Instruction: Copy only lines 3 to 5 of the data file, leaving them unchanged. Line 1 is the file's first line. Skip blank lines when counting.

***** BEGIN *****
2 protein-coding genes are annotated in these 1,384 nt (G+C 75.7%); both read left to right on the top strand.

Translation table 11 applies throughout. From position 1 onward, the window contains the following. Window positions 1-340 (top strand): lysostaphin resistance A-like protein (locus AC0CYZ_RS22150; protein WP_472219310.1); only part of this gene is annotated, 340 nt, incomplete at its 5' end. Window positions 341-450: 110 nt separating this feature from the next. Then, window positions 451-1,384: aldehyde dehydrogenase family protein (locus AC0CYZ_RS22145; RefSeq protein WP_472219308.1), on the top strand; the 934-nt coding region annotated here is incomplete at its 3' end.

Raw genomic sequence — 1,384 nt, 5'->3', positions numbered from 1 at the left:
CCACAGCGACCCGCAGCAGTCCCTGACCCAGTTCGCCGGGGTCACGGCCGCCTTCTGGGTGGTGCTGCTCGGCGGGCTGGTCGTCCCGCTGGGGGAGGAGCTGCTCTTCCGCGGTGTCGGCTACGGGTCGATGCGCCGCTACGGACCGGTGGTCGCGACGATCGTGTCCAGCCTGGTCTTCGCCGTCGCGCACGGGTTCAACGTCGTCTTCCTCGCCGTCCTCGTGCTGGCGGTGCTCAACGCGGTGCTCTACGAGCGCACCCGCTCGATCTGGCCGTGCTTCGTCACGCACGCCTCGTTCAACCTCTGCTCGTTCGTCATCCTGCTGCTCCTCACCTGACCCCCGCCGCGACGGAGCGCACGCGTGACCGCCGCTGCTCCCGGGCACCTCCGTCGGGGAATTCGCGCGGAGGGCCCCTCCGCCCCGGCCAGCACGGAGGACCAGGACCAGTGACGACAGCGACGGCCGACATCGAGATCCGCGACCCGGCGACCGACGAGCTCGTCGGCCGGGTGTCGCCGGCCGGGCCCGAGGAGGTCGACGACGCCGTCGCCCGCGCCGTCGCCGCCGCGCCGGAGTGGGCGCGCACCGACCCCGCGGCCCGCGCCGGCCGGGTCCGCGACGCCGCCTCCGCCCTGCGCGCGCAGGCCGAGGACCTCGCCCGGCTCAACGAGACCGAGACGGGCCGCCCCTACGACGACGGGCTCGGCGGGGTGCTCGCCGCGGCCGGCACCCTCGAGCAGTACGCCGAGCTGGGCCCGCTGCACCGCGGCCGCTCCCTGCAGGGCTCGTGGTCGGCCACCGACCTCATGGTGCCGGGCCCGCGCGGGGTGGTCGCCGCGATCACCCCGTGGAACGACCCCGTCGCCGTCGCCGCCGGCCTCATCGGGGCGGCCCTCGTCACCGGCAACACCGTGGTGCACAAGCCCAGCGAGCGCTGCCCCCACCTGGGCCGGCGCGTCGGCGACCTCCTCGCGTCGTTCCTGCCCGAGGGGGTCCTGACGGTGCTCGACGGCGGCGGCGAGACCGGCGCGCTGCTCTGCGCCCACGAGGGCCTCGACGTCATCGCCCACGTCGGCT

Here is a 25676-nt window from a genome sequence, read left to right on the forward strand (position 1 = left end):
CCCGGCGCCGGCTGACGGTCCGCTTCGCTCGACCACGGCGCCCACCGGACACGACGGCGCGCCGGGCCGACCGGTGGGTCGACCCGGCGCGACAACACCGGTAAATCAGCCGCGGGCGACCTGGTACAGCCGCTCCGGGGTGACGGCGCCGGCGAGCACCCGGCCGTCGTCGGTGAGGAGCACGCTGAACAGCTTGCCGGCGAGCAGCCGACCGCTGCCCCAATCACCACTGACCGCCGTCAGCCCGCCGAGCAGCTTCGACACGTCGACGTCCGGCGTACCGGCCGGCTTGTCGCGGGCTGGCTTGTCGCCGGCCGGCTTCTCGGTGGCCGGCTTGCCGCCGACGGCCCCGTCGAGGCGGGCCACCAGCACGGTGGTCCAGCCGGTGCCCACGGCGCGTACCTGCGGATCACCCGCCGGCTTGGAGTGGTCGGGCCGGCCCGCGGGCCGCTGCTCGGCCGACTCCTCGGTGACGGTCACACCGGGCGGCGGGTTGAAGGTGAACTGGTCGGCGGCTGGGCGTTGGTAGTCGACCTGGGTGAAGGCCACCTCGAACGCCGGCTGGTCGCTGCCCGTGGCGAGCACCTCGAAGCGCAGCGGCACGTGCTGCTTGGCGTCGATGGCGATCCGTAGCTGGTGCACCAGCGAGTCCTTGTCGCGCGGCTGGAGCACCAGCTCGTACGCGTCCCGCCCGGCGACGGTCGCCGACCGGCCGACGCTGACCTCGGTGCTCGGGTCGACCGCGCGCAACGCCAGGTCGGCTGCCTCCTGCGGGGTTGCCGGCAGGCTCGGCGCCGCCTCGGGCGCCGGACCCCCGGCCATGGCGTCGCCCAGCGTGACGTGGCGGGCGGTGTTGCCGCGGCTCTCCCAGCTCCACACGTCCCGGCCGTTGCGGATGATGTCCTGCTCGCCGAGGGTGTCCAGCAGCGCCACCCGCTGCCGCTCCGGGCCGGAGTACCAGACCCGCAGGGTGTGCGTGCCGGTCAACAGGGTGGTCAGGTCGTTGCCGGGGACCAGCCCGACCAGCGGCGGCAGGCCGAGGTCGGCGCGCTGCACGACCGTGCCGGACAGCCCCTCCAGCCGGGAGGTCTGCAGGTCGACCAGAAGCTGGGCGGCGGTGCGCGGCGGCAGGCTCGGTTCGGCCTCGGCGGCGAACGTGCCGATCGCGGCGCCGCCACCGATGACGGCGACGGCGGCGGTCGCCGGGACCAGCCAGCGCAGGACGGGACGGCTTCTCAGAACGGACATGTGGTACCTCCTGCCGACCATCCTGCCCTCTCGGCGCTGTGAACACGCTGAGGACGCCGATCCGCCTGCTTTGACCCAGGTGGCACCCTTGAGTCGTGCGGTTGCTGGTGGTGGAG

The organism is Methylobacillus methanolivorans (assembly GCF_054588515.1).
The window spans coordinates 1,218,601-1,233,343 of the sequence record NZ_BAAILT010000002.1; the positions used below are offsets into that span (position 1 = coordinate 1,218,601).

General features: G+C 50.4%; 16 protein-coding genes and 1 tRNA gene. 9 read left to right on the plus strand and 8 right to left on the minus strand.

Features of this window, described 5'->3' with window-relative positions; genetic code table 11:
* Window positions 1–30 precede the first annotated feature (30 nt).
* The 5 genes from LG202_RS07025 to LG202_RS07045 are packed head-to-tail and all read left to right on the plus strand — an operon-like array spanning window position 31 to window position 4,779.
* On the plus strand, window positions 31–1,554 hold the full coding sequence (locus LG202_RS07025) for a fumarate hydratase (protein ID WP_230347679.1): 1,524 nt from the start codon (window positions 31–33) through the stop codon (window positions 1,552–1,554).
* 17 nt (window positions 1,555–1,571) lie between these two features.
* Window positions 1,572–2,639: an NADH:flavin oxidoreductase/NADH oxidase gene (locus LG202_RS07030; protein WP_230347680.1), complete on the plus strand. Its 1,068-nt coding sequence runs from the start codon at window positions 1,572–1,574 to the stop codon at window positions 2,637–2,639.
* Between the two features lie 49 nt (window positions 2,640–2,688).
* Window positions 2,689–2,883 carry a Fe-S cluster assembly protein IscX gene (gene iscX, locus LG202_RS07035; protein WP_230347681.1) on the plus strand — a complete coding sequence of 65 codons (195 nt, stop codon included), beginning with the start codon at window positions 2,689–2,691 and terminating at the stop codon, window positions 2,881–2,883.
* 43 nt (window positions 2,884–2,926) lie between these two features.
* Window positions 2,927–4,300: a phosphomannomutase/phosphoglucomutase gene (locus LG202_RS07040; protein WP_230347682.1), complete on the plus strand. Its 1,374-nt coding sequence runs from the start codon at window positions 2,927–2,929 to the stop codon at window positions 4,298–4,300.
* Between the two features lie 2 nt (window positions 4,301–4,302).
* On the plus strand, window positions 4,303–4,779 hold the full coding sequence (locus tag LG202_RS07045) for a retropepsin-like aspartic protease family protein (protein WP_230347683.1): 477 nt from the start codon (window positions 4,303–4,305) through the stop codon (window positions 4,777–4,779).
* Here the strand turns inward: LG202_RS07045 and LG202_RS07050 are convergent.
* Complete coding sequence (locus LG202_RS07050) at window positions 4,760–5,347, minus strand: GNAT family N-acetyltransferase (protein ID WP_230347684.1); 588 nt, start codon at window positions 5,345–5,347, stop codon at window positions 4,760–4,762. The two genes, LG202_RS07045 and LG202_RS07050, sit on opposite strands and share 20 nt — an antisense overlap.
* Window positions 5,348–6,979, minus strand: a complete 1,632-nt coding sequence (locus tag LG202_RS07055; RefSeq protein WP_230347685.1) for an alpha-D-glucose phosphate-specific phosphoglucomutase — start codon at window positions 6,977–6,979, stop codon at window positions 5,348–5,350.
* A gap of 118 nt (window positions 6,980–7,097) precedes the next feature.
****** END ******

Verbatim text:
Raw genomic sequence — 1,384 nt, 5'->3', positions numbered from 1 at the left:
CCACAGCGACCCGCAGCAGTCCCTGACCCAGTTCGCCGGGGTCACGGCCGCCTTCTGGGTGGTGCTGCTCGGCGGGCTGGTCGTCCCGCTGGGGGAGGAGCTGCTCTTCCGCGGTGTCGGCTACGGGTCGATGCGCCGCTACGGACCGGTGGTCGCGACGATCGTGTCCAGCCTGGTCTTCGCCGTCGCGCACGGGTTCAACGTCGTCTTCCTCGCCGTCCTCGTGCTGGCGGTGCTCAACGCGGTGCTCTACGAGCGCACCCGCTCGATCTGGCCGTGCTTCGTCACGCACGCCTCGTTCAACCTCTGCTCGTTCGTCATCCTGCTGCTCCTCACCTGACCCCCGCCGCGACGGAGCGCACGCGTGACCGCCGCTGCTCCCGGGCACCTCCGTCGGGGAATTCGCGCGGAGGGCCCCTCCGCCCCGGCCAGCACGGAGGACCAGGACCAGTGACGACAGCGACGGCCGACATCGAGATCCGCGACCCGGCGACCGACGAGCTCGTCGGCCGGGTGTCGCCGGCCGGGCCCGAGGAGGTCGACGACGCCGTCGCCCGCGCCGTCGCCGCCGCGCCGGAGTGGGCGCGCACCGACCCCGCGGCCCGCGCCGGCCGGGTCCGCGACGCCGCCTCCGCCCTGCGCGCGCAGGCCGAGGACCTCGCCCGGCTCAACGAGACCGAGACGGGCCGCCCCTACGACGACGGGCTCGGCGGGGTGCTCGCCGCGGCCGGCACCCTCGAGCAGTACGCCGAGCTGGGCCCGCTGCACCGCGGCCGCTCCCTGCAGGGCTCGTGGTCGGCCACCGACCTCATGGTGCCGGGCCCGCGCGGGGTGGTCGCCGCGATCACCCCGTGGAACGACCCCGTCGCCGTCGCCGCCGGCCTCATCGGGGCGGCCCTCGTCACCGGCAACACCGTGGTGCACAAGCCCAGCGAGCGCTGCCCCCACCTGGGCCGGCGCGTCGGCGACCTCCTCGCGTCGTTCCTGCCCGAGGGGGTCCTGACGGTGCTCGACGGCGGCGGCGAGACCGGCGCGCTGCTCTGCGCCCACGAGGGCCTCGACGTCATCGCCCACGTCGGCT

Here is a 25676-nt window from a genome sequence, read left to right on the forward strand (position 1 = left end):